"Splinternet" - I love it.

May just replace my favourite "Interweb".


Dave Culbertson

I'm a bit surprised to read this on your blog. You seem to be confusing the World Wide Web with Internet. For example, The W3C is not an Internet standard - it's a Web standard.

The Web is just one car riding on the Internet's highway of data. To quote Wikipedia:

"Although the two terms are sometimes conflated in popular use, World Wide Web is not synonymous with Internet.[3] The Internet consists of a worldwide collection of computers and sub-networks exchanging data using wires, cables, and radio links, whereas the World Wide Web is a huge set of documents, images, and other 'resources' linked by an abstract 'web' of hypertext links and URLs."


Granted, the Web is the most commonly used channel on the Internet but it's never been the only one. Email is not the same as the Web. Usenet is not the same as the Web. FTP is not the same as the Web.

So now, new Internet channels are emerging (smart phone apps, Internet-connected home appliances, etc.) and the Web itself is facing some splintering (which I believe will fail unless the companies putting up Google walls find channels to get around Google.)

But the foundation doesn't change - The Internet is still the underlying connection. When a business begins with that understanding, the big picture becomes easier to see.

Promotional Products


Interesting post... love the charts, pretty cool!

Lois Ardito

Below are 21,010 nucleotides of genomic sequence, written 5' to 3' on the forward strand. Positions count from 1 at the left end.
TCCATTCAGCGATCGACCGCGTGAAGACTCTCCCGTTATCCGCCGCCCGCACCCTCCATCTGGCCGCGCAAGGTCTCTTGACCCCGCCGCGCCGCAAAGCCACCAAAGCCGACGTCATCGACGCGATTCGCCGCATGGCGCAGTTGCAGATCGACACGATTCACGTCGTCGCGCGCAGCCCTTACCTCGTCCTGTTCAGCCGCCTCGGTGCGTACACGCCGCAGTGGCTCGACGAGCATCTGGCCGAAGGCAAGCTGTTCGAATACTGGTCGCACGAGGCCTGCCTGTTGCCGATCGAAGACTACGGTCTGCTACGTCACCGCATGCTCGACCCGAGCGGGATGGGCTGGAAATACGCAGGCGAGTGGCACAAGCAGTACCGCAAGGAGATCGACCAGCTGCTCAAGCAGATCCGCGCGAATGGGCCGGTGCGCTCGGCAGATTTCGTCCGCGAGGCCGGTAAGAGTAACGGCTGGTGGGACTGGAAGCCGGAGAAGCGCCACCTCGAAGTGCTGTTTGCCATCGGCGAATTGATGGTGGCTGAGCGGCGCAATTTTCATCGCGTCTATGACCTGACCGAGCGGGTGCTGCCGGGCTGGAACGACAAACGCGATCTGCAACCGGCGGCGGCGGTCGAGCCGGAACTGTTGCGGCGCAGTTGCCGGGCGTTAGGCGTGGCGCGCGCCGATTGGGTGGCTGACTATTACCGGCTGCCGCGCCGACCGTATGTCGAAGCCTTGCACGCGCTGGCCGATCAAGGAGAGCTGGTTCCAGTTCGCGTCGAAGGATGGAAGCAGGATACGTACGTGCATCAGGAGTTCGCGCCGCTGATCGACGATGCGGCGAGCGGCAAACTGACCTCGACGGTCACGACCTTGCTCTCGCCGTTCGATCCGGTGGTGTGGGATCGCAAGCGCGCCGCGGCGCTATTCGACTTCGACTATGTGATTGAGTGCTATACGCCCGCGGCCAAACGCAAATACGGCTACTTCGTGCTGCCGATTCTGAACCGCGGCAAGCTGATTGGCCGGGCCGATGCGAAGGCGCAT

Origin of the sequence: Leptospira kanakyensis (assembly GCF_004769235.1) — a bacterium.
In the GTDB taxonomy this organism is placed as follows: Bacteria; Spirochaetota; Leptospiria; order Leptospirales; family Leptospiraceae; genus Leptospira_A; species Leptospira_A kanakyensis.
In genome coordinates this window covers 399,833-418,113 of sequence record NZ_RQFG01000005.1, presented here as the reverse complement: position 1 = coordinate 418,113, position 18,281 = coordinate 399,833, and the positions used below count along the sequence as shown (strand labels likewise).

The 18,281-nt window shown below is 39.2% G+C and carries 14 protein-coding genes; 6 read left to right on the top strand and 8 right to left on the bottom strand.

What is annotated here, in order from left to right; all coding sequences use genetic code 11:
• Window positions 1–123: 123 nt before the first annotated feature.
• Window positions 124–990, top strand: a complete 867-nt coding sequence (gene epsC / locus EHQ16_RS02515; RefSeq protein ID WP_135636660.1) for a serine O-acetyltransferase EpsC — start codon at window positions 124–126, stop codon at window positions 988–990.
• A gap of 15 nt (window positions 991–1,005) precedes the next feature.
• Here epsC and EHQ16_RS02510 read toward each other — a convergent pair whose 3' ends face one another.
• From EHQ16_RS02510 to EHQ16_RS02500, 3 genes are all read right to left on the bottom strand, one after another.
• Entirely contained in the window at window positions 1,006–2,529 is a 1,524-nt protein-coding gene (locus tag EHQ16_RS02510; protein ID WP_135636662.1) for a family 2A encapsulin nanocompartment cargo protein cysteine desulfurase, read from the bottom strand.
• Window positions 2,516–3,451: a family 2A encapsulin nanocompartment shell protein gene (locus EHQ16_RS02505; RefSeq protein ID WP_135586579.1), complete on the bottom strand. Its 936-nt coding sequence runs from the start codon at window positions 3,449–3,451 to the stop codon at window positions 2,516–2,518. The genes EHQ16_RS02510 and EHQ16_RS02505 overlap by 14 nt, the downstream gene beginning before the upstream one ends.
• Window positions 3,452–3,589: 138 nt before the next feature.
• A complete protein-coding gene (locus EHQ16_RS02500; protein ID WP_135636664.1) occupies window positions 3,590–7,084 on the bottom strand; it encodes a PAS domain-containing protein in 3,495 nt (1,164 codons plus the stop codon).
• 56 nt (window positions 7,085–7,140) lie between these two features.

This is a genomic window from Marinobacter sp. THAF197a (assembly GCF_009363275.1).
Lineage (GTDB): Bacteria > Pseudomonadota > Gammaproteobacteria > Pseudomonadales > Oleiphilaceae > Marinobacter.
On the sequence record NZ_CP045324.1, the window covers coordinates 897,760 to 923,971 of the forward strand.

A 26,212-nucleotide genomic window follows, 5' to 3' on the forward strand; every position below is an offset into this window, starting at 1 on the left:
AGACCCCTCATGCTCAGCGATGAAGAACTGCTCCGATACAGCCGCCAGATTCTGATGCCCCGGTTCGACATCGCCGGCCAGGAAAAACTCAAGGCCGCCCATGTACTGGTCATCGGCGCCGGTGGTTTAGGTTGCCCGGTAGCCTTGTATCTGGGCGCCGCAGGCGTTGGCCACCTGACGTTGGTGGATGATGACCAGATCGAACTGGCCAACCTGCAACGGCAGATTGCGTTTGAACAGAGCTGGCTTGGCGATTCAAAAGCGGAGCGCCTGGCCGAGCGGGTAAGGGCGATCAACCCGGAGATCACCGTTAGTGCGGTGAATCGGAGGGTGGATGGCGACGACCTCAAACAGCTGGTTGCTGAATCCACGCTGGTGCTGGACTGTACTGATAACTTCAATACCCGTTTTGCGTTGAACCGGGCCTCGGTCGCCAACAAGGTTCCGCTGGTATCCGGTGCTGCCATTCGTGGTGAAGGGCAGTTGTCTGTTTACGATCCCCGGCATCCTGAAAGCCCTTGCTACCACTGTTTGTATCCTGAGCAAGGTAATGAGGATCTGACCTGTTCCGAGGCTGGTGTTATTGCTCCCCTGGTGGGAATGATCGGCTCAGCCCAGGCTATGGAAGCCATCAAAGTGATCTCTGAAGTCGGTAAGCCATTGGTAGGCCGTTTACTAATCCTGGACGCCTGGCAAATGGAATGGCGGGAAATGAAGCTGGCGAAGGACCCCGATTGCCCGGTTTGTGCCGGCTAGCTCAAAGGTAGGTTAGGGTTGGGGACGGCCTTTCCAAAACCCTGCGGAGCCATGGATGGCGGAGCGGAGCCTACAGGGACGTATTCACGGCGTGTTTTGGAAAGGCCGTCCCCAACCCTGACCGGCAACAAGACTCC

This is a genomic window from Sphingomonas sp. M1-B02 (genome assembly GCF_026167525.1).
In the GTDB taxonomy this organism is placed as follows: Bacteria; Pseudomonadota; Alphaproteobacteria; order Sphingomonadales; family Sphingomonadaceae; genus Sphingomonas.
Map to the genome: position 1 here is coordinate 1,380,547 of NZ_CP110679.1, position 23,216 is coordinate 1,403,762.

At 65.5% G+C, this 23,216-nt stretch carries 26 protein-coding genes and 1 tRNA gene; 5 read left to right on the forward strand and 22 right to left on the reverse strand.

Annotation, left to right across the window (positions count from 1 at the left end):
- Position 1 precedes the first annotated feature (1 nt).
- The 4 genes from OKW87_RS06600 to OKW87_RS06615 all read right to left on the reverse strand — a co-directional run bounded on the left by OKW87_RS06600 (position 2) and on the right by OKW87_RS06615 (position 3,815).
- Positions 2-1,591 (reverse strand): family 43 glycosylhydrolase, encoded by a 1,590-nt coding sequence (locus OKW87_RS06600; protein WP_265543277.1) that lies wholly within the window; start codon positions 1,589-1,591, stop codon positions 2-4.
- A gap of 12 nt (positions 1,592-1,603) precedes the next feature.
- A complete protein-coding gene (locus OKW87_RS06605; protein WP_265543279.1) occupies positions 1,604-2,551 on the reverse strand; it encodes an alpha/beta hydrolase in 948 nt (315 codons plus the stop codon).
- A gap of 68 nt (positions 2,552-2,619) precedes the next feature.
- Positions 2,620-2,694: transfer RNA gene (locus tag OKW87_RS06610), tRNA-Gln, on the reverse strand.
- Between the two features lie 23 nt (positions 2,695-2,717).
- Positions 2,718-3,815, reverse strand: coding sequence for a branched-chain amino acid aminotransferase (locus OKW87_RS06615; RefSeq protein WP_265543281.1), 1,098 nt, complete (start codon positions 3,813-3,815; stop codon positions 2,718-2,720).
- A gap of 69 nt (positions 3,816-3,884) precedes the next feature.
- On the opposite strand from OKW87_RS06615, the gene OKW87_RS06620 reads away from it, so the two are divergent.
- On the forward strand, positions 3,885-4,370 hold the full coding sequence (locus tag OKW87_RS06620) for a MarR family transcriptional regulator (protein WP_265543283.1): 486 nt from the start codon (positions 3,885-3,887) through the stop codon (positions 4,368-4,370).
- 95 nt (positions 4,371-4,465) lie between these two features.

Josh, I only just learned the phrase "standardized technology" now I have to wrap my head around "splinternet"!

Mark Sargent

Find a German translation of the article here: Das Splitternetz kündigt das Ende des goldenen Internet Zeitalters an

Josh Bernoff

Dave -- you're exactly correct of course. The Internet is not splintering, but the Web is.

Basically, my reasoning is:

- Web standards aren't as standard because of devices and sites behind a password.

- Because the Web is the most commercial and visible application on the Internet, this creates a new diversity of Internet applications.

- It may be the Web that is spintering, but Splinternet as a term nicely carries the spirit of what's happening.

Based on the number of people twittering and calling me about this, the meme is spreading -- partly because we used such a compelling (if not technically and rigidly accurate) term to describe it.

Dave Culbertson


I won't argue with your term - it does a great job of capturing the challenge / opportunity in a single word. :-)